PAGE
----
Stealing Second With Runners On The Corners
by, 05-11-2012 at 10:12 PM (1639 Views)
I just listened to Denard Span short circuit a potential rally by trying to steal second base with runners on the corners and one out. He was caught. I wondered if that was an especially stupid decision.
It turns out, it's not that risky. Or at least it's not if you accept that a baserunner usually needs to steal bases about 2/3 of the time to be effective.
Generally, one studies something like this using Palmer & Thorn's Run Expectancy Matrix. It's a neat grid that shows, given a certain number of outs and people on base, the average number of runs that should score that inning, based on 75 years of major league games. It was published in The Hidden Game of Baseball by Pete Palmer and John Thorn. You can find it here.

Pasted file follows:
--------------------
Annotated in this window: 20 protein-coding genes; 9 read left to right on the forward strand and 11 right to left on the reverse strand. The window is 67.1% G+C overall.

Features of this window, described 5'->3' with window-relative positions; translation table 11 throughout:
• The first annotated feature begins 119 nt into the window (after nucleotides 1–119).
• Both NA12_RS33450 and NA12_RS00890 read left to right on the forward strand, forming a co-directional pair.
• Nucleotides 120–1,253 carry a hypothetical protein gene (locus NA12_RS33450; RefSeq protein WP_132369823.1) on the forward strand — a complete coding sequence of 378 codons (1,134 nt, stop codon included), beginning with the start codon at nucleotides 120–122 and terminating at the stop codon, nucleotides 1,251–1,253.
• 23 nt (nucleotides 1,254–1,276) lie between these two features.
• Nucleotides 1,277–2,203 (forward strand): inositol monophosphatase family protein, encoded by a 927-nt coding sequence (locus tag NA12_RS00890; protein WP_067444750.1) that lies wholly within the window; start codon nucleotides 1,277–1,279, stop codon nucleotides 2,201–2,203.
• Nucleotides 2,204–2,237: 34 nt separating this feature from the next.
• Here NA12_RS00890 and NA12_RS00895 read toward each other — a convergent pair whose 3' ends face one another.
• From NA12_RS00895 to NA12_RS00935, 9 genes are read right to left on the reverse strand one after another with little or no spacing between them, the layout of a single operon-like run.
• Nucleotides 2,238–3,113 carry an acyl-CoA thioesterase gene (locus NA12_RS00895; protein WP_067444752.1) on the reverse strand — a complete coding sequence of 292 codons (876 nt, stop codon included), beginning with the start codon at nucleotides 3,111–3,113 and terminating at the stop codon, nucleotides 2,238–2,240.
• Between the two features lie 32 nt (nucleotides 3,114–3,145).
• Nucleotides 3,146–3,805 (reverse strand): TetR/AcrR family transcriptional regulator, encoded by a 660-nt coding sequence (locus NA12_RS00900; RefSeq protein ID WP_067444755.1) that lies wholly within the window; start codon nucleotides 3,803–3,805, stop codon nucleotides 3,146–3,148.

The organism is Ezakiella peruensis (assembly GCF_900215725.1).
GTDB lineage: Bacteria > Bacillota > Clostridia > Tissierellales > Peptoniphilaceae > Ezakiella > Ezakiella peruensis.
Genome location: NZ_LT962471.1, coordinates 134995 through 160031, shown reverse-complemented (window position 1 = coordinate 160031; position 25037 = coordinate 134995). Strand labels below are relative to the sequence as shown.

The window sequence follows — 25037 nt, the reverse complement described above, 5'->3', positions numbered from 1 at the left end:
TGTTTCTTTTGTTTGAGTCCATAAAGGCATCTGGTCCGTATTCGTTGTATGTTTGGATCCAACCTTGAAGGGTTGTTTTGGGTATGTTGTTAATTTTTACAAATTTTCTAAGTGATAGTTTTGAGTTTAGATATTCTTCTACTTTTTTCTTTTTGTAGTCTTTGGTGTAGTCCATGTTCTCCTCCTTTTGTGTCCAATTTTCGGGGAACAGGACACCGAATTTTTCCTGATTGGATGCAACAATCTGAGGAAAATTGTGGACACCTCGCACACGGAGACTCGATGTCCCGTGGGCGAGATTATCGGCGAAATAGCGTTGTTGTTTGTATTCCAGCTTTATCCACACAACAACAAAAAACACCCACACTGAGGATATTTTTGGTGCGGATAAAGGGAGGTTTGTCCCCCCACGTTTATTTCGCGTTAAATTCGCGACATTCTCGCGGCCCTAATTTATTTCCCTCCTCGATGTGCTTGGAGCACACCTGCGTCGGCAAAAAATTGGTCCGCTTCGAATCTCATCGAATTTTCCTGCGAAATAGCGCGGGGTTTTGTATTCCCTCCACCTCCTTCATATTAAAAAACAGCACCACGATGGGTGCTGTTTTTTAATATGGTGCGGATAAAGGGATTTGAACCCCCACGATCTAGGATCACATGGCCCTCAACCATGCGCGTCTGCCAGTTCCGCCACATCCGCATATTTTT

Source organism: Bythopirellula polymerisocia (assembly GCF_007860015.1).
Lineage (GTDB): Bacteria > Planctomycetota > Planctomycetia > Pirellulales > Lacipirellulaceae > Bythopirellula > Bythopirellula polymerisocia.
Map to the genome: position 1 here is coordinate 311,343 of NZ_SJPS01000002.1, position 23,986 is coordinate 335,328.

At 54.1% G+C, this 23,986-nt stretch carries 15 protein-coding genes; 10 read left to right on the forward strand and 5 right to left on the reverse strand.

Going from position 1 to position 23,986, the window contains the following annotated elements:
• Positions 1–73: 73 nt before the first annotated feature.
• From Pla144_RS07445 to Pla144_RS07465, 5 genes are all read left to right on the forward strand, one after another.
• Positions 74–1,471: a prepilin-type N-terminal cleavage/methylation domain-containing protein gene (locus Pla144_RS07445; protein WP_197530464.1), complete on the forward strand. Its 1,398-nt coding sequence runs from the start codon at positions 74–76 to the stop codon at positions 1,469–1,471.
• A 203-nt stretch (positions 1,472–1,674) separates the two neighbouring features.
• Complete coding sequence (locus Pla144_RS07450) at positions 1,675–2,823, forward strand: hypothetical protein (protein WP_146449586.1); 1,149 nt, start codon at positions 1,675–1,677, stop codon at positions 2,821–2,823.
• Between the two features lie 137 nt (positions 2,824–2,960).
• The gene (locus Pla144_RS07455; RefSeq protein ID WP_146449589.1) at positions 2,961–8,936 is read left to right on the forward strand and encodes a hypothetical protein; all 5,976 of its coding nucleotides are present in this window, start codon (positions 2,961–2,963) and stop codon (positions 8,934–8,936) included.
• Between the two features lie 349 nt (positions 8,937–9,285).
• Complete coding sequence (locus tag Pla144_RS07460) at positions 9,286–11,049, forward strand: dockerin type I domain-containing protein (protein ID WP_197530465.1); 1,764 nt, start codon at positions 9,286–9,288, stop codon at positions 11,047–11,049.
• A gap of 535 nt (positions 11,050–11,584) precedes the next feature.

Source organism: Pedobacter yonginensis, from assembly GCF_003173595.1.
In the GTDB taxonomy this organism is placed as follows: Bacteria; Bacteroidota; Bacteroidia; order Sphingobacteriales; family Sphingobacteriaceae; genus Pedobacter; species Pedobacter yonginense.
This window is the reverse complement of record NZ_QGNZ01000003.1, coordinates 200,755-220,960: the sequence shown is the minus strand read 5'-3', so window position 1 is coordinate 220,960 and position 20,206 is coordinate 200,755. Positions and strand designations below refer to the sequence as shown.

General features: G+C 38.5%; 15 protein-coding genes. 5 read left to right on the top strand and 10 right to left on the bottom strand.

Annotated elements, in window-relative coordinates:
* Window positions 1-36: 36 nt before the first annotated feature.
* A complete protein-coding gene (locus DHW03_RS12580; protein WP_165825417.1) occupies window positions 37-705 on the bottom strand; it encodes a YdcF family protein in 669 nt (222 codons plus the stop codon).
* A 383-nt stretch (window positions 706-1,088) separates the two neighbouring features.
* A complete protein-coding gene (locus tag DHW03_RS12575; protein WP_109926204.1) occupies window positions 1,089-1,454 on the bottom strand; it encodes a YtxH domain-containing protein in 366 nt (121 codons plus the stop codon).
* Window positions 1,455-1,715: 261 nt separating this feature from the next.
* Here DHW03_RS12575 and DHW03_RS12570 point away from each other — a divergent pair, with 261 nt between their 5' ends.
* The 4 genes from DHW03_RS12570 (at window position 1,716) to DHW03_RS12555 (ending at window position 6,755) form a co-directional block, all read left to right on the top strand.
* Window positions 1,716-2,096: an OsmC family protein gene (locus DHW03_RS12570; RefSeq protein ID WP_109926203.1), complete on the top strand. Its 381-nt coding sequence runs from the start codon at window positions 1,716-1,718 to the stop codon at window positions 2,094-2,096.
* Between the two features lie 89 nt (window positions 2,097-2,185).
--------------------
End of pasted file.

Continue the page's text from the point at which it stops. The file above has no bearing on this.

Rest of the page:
Here's the numbers we care about:
1. 1.088 - That's how many runs a team on average would score with runners on 1st and 3rd and one out.
2. 1.371 - If Span would've stolen the base, that's how many runs the average team would've scored.
3. 0.382 - If he was caught, that's how many runs the average team would score.
So Span risked a gain of .283 runs if he stole that base, but a loss of .706 if he was caught. Converting those to percentages, if he steals that base 71% of the time, the team breaks even. That's not especially different than the 2/3 view that is the case for most base stealers. This wasn't especially risky.